Given the stark, humble nature of this recording, as well as its limited availability (only from the Young Gods' website), it would be easy to dismiss this set by Michael Gira as a vanity project. But that would be an error. I Am Singing to You From My Room, the vast majority of which was literally recorded there (there is also a live fragment from "All Souls' Rising" by the Angels of Light), is simply Michael Gira, songwriter and singer, playing directly into a DAT recorder in his office. These 11 songs offer the listener an even more poignant and intimate portrait of Gira than his Angels of Light project does. Here, one can hear what a fine melodist Gira is -- something that is sometimes forgotten once a band is involved in turning his strange, deeply iconographic songs into the sonic tapestries where drone, mode, and lyric are all fused into something entirely Other. In the quietude of his office, Gira's grainy tomes take on the weight and depth of folk poetry in the same -- albeit modern -- way Dock Boggs and Roscoe Holcomb's original songs do. There is no artifice, no sense of affect, no sense of theater. The song is presented as a world unto itself; in its lines lies an entire universe of mystery, dimension, shadow, illogical truth, flesh, blood, life, death, lust, and even redemption. Perhaps no song embodies this notion as well as "Destroyer": "Here she comes, dressed in white/Her mouth is filled with flames/Her skin is black, her fingers trace/The diamonds in her veins/Here she comes, down from the sun/to wash this country clean/Comes down for us, down from the dust/To murder what remains/Here she comes, now dressed in red/to heal this ruined race. . .And we'll walk freely, among the mountains and the trees/And we'll breathe deep again, where the air is pure and clean..." In the elliptical, near-mythical figurehead lies a terrible power that is nonetheless seductive and irresistible for the deliverance her actions promise. "Michael's White Hands," filled with the symbolism of origin and plague, walks hand in hand with the creation of a religion and its apocalypse, all written in the vernacular code of one person speaking to another. Communicating symbols, images, narratives, and revelations, no matter how large or small, in an intimate language that extends itself beyond the boundaries of the individual, is what these songs accomplish in spades. Ultimately, it's not that these songs reveal some new truth about Gira's considerable -- even intimidating -- abilities; it's more that they reveal what we have already encountered in a new manner, one that has no need of musical dynamics because it is full of spectral and lyrical ones.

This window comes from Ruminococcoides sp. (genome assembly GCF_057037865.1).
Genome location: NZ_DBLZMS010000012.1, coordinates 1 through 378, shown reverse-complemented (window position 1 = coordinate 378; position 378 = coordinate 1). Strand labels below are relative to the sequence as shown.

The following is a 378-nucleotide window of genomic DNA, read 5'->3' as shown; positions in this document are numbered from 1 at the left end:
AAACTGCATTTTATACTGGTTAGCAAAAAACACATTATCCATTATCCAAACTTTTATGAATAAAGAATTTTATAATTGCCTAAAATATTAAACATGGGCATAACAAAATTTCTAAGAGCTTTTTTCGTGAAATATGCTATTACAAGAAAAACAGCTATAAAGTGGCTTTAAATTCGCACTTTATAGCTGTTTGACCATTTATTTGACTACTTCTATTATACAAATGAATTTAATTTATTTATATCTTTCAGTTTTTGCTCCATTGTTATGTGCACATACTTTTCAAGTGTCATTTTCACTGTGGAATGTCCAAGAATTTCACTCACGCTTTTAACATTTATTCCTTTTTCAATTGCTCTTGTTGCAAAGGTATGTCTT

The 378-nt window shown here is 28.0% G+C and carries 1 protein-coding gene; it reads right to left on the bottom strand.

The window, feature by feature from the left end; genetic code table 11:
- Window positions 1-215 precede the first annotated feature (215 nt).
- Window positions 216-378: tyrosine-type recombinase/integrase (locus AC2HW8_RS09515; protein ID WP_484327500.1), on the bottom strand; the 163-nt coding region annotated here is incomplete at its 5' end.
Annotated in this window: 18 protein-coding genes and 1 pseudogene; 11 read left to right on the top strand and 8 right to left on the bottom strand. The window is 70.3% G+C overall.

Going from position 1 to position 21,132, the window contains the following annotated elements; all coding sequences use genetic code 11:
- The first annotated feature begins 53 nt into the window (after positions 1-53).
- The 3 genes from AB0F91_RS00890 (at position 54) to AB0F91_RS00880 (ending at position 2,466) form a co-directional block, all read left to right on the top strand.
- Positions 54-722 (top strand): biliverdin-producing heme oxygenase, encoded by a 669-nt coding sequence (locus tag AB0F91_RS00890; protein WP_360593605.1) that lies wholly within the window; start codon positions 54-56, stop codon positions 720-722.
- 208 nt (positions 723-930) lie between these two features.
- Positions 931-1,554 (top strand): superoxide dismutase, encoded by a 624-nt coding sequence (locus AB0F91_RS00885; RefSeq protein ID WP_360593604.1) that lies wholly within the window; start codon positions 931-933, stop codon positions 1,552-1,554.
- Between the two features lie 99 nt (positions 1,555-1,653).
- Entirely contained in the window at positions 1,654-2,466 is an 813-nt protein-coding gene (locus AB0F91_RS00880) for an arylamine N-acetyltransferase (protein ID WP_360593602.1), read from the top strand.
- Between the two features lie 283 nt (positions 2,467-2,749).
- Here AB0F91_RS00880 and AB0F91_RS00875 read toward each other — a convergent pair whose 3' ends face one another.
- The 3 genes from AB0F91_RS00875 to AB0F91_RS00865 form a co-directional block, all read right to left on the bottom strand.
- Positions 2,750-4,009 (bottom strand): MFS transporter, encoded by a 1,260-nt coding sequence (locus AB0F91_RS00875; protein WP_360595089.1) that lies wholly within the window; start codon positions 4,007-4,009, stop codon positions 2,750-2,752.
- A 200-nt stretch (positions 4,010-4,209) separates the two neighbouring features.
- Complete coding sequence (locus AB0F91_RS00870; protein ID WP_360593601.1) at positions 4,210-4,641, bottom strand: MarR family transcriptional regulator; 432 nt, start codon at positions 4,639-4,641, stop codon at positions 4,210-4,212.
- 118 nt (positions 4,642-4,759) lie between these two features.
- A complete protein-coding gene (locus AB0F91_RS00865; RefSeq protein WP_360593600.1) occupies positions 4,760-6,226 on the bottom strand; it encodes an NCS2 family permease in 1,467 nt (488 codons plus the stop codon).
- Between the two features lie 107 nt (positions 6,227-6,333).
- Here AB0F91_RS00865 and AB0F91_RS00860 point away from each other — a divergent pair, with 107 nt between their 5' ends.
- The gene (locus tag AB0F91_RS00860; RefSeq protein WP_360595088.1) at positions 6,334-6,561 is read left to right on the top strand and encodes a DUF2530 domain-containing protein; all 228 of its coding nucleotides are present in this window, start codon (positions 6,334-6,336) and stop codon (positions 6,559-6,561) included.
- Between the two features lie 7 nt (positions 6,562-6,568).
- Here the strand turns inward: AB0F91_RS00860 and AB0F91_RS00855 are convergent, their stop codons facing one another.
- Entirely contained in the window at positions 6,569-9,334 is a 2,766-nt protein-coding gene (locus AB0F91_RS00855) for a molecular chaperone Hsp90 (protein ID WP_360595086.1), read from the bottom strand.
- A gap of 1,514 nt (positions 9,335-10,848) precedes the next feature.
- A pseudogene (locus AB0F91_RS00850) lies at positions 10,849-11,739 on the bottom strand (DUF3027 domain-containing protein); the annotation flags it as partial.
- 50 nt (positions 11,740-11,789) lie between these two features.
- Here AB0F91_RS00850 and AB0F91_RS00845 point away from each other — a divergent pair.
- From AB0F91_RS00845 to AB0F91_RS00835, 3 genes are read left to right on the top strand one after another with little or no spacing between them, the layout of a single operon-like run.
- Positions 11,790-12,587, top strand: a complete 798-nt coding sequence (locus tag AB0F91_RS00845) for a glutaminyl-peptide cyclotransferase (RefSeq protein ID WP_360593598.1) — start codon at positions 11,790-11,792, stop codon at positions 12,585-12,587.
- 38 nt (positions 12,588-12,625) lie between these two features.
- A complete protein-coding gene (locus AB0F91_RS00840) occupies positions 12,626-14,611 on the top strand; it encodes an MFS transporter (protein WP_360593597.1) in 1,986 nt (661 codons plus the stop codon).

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AllMusic Review by Thom Jurek